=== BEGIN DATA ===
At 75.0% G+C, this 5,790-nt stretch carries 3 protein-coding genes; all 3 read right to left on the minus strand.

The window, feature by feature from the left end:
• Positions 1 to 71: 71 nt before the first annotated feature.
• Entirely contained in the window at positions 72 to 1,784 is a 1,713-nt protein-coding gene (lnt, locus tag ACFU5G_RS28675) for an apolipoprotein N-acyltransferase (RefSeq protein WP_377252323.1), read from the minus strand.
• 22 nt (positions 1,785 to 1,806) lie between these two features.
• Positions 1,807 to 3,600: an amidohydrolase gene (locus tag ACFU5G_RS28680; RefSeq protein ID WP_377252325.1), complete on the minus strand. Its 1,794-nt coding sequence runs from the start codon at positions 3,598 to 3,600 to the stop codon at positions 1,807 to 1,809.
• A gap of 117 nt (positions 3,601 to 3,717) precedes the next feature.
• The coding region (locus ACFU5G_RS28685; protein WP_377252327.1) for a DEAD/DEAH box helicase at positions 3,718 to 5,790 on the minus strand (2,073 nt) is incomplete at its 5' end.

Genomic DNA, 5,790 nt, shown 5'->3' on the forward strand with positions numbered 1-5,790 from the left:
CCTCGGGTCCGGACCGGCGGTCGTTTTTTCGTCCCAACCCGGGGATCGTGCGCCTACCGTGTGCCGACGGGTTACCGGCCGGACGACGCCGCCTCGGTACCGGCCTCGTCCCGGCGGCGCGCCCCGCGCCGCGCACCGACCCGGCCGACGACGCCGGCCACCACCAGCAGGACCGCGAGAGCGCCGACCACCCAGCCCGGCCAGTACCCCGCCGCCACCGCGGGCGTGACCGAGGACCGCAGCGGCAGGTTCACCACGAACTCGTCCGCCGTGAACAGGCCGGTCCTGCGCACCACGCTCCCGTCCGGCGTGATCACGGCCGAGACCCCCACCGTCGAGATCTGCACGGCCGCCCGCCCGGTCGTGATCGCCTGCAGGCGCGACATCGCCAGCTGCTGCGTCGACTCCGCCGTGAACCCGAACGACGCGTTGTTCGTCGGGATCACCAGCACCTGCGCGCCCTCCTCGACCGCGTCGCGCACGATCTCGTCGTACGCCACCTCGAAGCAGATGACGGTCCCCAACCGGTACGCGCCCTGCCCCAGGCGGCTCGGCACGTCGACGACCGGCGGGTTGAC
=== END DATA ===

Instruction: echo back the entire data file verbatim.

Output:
At 75.0% G+C, this 5,790-nt stretch carries 3 protein-coding genes; all 3 read right to left on the minus strand.

The window, feature by feature from the left end:
• Positions 1 to 71: 71 nt before the first annotated feature.
• Entirely contained in the window at positions 72 to 1,784 is a 1,713-nt protein-coding gene (lnt, locus tag ACFU5G_RS28675) for an apolipoprotein N-acyltransferase (RefSeq protein WP_377252323.1), read from the minus strand.
• 22 nt (positions 1,785 to 1,806) lie between these two features.
• Positions 1,807 to 3,600: an amidohydrolase gene (locus tag ACFU5G_RS28680; RefSeq protein ID WP_377252325.1), complete on the minus strand. Its 1,794-nt coding sequence runs from the start codon at positions 3,598 to 3,600 to the stop codon at positions 1,807 to 1,809.
• A gap of 117 nt (positions 3,601 to 3,717) precedes the next feature.
• The coding region (locus ACFU5G_RS28685; protein WP_377252327.1) for a DEAD/DEAH box helicase at positions 3,718 to 5,790 on the minus strand (2,073 nt) is incomplete at its 5' end.

Genomic DNA, 5,790 nt, shown 5'->3' on the forward strand with positions numbered 1-5,790 from the left:
CCTCGGGTCCGGACCGGCGGTCGTTTTTTCGTCCCAACCCGGGGATCGTGCGCCTACCGTGTGCCGACGGGTTACCGGCCGGACGACGCCGCCTCGGTACCGGCCTCGTCCCGGCGGCGCGCCCCGCGCCGCGCACCGACCCGGCCGACGACGCCGGCCACCACCAGCAGGACCGCGAGAGCGCCGACCACCCAGCCCGGCCAGTACCCCGCCGCCACCGCGGGCGTGACCGAGGACCGCAGCGGCAGGTTCACCACGAACTCGTCCGCCGTGAACAGGCCGGTCCTGCGCACCACGCTCCCGTCCGGCGTGATCACGGCCGAGACCCCCACCGTCGAGATCTGCACGGCCGCCCGCCCGGTCGTGATCGCCTGCAGGCGCGACATCGCCAGCTGCTGCGTCGACTCCGCCGTGAACCCGAACGACGCGTTGTTCGTCGGGATCACCAGCACCTGCGCGCCCTCCTCGACCGCGTCGCGCACGATCTCGTCGTACGCCACCTCGAAGCAGATGACGGTCCCCAACCGGTACGCGCCCTGCCCCAGGCGGCTCGGCACGTCGACGACCGGCGGGTTGAC